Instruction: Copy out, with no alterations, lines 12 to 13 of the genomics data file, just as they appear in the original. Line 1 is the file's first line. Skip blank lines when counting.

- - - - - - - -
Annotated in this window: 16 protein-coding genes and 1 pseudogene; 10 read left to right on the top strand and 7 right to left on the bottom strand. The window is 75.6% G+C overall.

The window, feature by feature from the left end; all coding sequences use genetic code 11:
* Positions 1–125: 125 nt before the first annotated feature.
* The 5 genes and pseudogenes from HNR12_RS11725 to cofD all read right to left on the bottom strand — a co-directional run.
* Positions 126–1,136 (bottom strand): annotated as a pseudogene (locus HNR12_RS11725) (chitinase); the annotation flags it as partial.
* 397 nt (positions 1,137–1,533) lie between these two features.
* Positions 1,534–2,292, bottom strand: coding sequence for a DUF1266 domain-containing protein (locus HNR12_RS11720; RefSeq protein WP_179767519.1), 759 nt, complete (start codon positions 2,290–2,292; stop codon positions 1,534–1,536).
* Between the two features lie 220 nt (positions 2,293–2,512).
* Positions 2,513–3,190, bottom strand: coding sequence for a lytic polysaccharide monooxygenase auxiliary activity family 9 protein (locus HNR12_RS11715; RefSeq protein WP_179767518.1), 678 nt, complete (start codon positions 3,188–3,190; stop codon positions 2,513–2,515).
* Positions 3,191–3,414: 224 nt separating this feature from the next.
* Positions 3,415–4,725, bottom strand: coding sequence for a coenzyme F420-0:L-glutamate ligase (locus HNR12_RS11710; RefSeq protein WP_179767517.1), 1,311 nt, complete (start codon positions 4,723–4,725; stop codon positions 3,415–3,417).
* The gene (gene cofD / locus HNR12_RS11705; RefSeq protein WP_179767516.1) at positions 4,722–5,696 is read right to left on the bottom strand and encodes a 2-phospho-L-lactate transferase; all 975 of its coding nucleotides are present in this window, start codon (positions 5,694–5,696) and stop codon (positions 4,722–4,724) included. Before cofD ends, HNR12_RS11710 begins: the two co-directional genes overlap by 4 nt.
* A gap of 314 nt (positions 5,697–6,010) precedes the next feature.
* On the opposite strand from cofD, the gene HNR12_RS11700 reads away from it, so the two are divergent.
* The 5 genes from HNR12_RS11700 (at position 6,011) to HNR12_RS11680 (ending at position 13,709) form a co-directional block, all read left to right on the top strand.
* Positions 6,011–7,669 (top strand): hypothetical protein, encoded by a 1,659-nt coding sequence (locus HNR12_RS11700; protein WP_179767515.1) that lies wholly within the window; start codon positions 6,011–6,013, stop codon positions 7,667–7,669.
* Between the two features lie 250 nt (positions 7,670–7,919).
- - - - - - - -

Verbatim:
* The gene (gene cofD / locus HNR12_RS11705; RefSeq protein WP_179767516.1) at positions 4,722–5,696 is read right to left on the bottom strand and encodes a 2-phospho-L-lactate transferase; all 975 of its coding nucleotides are present in this window, start codon (positions 5,694–5,696) and stop codon (positions 4,722–4,724) included. Before cofD ends, HNR12_RS11710 begins: the two co-directional genes overlap by 4 nt.
* A gap of 314 nt (positions 5,697–6,010) precedes the next feature.